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A goal without a plan is a dream, and statically most Americans are living a financial nightmare. We are not a nation of planners or savers, and I am a part of a movement that does not want to settle for the status quo. More so, I am part of a movement to help inspire others to not settle but rather to live a life of financial freedom. I put this post together to help create a roadmap for those seeking to take their financial life to the next level.
Identifying Your Financial Goals
In order to come up with a workable plan to achieve your financial goals, you need to define them. This will be different for everyone, however here are some of the more common financial goals that people have:
- Pay off all consumer debt, except for my mortgage
- Pay off my mortgage
- Raise my credit score
- Increase my income
- Reduce my monthly expenses
- Build my retirement savings
- Buy my first home
- Buy my first investment property
- Build a $1,000 emergency fund
- Save 3-6 months of my monthly expenses in an emergency fund
- Create a Budget
- Start a side hustle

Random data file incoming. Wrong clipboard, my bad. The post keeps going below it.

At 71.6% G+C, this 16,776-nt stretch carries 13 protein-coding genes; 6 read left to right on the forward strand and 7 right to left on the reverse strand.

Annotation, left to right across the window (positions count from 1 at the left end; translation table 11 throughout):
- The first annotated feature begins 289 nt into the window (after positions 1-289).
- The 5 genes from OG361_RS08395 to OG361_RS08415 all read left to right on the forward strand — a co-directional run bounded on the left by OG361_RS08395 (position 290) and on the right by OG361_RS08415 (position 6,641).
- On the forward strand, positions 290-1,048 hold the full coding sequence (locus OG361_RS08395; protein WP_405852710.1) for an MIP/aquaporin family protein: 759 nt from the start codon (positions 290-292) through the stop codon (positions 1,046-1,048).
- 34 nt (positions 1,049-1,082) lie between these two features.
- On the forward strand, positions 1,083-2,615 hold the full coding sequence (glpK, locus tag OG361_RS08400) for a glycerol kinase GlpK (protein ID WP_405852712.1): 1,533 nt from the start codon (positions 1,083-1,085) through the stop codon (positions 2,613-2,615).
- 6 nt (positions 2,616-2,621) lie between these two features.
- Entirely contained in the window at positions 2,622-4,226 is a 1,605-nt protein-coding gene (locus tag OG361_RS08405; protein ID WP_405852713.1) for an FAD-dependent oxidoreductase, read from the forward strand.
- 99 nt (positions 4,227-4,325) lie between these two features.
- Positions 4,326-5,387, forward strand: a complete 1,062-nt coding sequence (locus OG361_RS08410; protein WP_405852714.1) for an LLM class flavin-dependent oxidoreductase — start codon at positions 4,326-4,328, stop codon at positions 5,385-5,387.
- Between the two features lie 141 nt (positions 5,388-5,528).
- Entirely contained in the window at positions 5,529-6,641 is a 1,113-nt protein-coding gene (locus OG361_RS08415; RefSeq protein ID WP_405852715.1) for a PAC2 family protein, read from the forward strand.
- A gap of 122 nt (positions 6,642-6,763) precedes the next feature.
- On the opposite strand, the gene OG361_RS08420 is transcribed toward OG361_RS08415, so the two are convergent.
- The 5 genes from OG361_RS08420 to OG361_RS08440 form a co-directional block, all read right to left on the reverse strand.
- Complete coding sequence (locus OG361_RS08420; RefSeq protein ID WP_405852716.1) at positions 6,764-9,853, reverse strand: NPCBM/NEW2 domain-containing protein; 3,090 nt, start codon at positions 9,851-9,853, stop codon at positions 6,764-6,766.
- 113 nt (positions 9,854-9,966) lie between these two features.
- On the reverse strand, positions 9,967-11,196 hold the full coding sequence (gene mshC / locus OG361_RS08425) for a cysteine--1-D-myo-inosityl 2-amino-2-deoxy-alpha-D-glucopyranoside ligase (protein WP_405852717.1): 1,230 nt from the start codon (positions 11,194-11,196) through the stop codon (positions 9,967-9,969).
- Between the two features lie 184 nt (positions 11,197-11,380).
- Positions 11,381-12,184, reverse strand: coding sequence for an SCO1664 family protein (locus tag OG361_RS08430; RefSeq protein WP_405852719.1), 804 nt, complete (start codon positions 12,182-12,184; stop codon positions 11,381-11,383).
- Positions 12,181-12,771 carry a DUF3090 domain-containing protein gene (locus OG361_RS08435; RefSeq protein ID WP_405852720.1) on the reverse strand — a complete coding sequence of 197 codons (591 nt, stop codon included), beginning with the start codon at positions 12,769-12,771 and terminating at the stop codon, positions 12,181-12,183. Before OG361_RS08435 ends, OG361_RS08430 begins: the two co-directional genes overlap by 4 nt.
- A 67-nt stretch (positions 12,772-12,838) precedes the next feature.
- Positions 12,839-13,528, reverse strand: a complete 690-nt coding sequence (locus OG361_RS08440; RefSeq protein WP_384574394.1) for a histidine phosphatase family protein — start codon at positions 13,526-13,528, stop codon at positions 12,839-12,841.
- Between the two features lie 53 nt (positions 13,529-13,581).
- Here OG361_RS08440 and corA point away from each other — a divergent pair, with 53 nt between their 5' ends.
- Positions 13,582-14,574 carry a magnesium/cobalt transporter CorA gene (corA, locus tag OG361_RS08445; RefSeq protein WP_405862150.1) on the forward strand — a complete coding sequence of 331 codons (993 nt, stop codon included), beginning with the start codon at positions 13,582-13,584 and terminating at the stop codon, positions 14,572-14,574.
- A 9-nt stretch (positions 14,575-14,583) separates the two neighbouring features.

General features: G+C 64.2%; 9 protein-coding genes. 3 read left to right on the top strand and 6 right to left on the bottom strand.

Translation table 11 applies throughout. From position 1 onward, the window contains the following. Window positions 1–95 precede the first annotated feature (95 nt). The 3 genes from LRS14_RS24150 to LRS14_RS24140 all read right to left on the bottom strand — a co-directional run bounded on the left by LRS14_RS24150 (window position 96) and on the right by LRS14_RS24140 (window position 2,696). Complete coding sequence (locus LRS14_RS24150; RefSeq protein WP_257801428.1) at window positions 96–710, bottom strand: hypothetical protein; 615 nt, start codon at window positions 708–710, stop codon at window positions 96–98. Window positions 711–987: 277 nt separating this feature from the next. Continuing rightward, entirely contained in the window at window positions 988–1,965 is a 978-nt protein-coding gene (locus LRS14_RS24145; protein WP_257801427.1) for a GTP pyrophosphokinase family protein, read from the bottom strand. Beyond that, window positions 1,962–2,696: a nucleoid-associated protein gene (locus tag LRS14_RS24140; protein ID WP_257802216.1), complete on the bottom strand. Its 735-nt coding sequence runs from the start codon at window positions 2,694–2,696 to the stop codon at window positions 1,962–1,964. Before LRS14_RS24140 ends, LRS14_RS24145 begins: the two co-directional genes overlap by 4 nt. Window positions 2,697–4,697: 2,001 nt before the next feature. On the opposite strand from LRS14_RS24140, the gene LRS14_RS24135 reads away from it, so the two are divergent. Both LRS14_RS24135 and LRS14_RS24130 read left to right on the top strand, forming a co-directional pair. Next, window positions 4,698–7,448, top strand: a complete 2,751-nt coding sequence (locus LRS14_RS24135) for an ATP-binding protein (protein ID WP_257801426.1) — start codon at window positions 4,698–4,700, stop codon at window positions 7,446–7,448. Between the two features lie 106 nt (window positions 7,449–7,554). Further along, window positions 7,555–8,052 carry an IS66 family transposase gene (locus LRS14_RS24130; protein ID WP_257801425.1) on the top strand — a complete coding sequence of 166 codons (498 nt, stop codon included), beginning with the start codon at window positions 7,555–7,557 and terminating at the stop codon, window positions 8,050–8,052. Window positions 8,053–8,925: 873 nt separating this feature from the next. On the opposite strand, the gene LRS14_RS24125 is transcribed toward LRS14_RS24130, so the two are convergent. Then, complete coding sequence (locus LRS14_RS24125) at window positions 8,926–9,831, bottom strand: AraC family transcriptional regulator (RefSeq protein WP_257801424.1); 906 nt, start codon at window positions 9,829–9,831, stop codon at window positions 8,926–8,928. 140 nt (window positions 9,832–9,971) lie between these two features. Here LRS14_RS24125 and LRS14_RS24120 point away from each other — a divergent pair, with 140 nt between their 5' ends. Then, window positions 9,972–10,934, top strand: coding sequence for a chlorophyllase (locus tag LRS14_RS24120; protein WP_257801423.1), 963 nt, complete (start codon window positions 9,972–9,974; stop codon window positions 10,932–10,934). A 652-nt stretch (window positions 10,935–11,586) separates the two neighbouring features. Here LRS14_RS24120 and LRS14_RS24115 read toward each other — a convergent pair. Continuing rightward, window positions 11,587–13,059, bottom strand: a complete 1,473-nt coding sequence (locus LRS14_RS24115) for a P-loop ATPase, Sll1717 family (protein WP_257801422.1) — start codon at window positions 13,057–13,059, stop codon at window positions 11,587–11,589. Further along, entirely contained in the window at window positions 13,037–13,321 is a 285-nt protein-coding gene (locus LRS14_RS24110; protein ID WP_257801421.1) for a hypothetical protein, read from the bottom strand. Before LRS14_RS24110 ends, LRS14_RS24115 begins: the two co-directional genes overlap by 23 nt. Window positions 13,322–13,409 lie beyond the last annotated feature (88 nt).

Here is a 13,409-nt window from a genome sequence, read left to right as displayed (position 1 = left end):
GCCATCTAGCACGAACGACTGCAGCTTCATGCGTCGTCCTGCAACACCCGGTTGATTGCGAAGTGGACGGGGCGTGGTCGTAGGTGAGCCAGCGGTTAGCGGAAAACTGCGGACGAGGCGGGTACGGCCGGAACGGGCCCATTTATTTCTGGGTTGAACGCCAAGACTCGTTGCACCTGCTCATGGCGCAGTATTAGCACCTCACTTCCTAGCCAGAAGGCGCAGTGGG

Once you have identified the financial goals you want to achieve, it is critical that you write them down. You are statistically more likely to accomplish your goals when you write them down, so it is crucial to write them down.
After you have written them down, you also want to prioritize them and see how and of them might work together. This will allow you to maximize your efforts, while not overwhelming yourself and setting yourself up for failure.
Use the SMART Goal Setting Formula
The examples I used above are general guidelines for financial goals. In order for your goals to be achievable, you have to take them from general to specific. There is a common goal setting formula, known as SMART, and it starts with being specific. Here are all of the elements of the SMART Goal Setting formula and I will use my first example to demonstrate how to apply the formula to your goals.
S (Specific) â€“ Itâ€™s not enough to say you want to pay off your consumer debt. You need to identify exactly how much consumer debt you want to pay off.
M (Measureable) â€“ Identifying a specific number allows you to measure your progress. If you didnâ€™t know how much you wanted to pay off and did not track how much you were paying off, you would not know if you were making progress or not. While this sounds simple, this is how most people manage their finances and goals â€“ and why most people donâ€™t make progress.
A (Achievable) â€“ One surefire way to not reach your goals, get demotivated, and spiral out of control, is to set unrealistic goals. For example if you set a goal of paying off $100,000 of debt within a year and you earn $35,000, letâ€™s just say you are likely setting yourself up for failure.
R (Relevant) â€“ Your financial goals should align with your life goals. Knowing why you are accomplishing your goals â€“ and keeping that in the forefront of your mind â€“ will help you stay on track with your goals.